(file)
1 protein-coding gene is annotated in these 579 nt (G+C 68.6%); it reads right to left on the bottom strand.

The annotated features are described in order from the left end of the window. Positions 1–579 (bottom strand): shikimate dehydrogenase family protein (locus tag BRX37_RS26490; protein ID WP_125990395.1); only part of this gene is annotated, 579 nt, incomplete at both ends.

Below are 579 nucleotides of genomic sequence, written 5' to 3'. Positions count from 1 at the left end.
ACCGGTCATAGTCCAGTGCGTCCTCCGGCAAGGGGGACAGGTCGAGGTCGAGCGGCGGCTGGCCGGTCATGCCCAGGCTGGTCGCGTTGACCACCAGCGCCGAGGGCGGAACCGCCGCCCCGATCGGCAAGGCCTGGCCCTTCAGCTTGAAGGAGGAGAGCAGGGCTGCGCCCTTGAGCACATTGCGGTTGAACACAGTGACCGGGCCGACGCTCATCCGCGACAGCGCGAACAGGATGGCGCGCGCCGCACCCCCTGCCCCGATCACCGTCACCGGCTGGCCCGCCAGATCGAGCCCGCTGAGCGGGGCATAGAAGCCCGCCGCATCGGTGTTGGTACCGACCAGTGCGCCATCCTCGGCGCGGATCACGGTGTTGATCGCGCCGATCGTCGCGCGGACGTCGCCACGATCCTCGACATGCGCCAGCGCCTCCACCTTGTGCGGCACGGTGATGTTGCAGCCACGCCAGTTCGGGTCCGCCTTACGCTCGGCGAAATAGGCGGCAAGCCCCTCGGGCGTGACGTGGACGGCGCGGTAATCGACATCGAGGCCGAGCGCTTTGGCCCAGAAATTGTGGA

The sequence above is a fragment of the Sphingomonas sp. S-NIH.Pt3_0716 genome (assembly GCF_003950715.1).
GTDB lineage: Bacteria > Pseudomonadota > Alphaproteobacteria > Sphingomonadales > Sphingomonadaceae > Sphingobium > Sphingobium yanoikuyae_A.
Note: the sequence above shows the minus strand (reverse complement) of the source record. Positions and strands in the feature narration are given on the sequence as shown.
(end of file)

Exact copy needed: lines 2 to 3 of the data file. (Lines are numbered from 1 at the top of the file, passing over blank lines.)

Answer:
The annotated features are described in order from the left end of the window. Positions 1–579 (bottom strand): shikimate dehydrogenase family protein (locus tag BRX37_RS26490; protein ID WP_125990395.1); only part of this gene is annotated, 579 nt, incomplete at both ends.

Below are 579 nucleotides of genomic sequence, written 5' to 3'. Positions count from 1 at the left end.